by Jarrett Hoffman
From Franz Welser-Möst and The Cleveland Orchestra comes A New Century, a three-disc, live album that inaugurates the ensemble’s new record label. Each disc matches a newer work with an older one, and in Volume Two, we find another fascinating pairing: one piece written after a trip to Italy, the other born out of a horror story.
That story is Algernon Blackwood’s The Willows, which inspired Johannes Maria Staud’s unmistakably eerie Stromab (2017). Here, that co-commission from The Cleveland Orchestra receives its world premiere recording.
Staud’s atmosphere is intensely psychological, expressed through the many colors of a gigantic orchestra. A particular highlight is the lithe middle section that sighs with glissandos and purrs with flutter tongues, all while something ominous hovers nearby. The conclusion is an impressive solo from the bass clarinet — wild, frantic, and in the end, piercing — that will take your breath away.
The final 40 minutes of the disc belong to Richard Strauss’s first tone poem, Aus Italien. It begins with an uncanny echo of Stromab: in both pieces, the contrabassoon and double bass are important figures in an opening unison. Staud assigns them a deeply low D, and Strauss a G just above that — a rise of a perfect fourth, as if one composer is resolving to the next.
That idea of resolution also applies to mood. Strauss’s first movement, “On the Roman Campagna,” ushers in a warm consonance and a sense of distance entirely at odds with Stromab. This is a landscape painting, captured with elegance and a patient, rewarding arc by The Cleveland Orchestra. Still, landscapes aren’t particularly known for grabbing their viewers by the collar, and first movements are first impressions. Perhaps that’s why this piece is neglected among Strauss’s tone poems.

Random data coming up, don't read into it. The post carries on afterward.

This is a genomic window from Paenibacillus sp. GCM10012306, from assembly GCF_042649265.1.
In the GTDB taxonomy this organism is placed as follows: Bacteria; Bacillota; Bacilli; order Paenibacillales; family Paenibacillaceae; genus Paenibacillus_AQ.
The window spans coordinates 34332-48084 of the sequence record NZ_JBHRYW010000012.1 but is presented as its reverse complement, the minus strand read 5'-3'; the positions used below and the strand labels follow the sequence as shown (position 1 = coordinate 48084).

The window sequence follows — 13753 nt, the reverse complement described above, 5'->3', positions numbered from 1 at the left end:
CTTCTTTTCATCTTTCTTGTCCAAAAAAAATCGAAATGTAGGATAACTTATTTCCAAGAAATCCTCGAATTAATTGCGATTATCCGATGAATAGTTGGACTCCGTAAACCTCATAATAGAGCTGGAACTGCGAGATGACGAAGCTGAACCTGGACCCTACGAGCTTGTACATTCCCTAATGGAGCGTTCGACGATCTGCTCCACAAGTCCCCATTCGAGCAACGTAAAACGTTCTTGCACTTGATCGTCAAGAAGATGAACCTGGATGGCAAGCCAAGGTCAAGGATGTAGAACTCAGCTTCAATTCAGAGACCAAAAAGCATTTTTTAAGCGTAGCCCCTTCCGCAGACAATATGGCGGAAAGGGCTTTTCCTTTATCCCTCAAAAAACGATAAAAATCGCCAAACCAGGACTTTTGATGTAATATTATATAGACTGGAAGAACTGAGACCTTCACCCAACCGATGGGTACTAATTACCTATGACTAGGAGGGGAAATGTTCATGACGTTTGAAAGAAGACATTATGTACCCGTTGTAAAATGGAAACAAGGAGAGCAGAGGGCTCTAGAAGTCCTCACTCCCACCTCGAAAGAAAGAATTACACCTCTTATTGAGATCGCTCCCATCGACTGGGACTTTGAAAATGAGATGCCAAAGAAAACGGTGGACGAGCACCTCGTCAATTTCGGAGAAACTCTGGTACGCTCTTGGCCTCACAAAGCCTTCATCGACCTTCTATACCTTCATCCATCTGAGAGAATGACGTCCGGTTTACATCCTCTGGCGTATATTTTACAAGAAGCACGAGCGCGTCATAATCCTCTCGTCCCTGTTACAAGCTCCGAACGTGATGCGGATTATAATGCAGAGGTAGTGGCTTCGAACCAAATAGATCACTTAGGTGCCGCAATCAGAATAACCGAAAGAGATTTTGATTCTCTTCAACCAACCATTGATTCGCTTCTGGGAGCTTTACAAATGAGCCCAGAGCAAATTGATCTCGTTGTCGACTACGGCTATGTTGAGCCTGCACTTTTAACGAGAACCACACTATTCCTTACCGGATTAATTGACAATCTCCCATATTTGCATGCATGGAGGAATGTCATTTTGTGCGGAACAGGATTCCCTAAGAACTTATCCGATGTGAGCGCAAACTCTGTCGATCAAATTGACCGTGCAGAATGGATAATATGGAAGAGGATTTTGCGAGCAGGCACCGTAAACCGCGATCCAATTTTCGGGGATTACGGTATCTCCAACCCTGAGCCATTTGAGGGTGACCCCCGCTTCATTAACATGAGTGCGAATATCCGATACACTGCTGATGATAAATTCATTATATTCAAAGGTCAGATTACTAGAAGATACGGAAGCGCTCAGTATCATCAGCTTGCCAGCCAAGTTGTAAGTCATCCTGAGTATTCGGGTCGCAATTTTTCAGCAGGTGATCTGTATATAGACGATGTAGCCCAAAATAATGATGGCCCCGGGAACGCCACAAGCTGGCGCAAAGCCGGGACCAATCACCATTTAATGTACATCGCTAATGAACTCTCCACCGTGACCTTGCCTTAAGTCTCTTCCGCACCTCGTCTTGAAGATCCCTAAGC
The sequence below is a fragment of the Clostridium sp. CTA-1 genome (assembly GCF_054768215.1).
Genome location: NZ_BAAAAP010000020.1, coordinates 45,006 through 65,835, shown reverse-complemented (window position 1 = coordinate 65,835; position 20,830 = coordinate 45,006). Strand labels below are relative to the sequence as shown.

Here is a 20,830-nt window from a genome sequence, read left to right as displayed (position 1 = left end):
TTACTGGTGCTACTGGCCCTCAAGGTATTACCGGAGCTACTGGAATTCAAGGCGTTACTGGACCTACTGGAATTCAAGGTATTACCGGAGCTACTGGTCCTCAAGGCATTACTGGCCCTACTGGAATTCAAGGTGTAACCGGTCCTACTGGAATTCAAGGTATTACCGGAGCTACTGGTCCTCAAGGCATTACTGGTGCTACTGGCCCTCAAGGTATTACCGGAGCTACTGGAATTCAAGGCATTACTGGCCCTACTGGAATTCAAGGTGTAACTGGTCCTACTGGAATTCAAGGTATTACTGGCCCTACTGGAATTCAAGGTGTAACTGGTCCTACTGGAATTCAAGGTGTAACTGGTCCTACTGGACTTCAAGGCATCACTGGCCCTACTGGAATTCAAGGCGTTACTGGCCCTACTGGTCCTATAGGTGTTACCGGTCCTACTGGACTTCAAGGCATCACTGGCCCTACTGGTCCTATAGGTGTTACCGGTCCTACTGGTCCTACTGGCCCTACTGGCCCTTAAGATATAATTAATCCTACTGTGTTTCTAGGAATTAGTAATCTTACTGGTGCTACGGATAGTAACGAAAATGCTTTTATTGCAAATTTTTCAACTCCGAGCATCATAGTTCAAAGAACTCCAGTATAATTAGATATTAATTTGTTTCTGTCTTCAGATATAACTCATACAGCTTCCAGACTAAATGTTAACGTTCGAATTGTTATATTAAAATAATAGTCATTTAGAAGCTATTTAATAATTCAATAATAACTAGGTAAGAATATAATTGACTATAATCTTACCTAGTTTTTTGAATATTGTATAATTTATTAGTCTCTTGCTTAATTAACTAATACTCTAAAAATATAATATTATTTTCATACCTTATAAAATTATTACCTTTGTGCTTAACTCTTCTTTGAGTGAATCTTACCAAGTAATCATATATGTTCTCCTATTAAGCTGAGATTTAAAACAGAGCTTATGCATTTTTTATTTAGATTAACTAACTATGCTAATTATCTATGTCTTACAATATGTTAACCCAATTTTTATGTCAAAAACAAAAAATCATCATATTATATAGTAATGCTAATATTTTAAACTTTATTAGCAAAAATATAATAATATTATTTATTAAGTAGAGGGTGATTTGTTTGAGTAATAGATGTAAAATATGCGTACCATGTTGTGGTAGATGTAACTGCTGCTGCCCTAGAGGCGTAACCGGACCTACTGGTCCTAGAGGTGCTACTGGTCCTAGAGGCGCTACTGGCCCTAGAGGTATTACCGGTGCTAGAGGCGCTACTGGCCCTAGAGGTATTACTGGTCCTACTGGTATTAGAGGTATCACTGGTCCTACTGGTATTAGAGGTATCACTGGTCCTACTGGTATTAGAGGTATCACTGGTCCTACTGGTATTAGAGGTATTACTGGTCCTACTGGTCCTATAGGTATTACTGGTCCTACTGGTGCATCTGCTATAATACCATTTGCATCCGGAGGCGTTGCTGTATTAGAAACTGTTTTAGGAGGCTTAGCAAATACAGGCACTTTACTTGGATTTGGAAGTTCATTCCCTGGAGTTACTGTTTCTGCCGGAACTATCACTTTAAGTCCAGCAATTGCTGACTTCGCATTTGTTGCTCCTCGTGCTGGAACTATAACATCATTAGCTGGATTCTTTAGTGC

Tension, passion, and playfulness abound as the piece goes on. Most memorable is the third movement, “At the Beach at Sorrento,” which enchants here with translucent textures and silky, effortless playing. The soloists strike the perfect balance between taking the spotlight and remaining part of something larger than themselves.
In the finale, “Neapolitan Folk Life,” which quotes the tune Funiculì, Funiculà, one moment stands out as a particular feat from this orchestra: a long, lightning-quick run built in interlocking pieces, full of Strauss’s distinctive chromatic twists, and executed to perfection. And for this listener, the razzle-dazzle of the closing bars brings to mind memories of instant applause from rooms full of people.
Volumes One and Two of A New Century are now widely available for streaming, to be joined by Volume Three on June 5. That date also marks the release of the physical box set. Click here to browse your listening and purchasing options.
Published on ClevelandClassical.com May 4, 2020.
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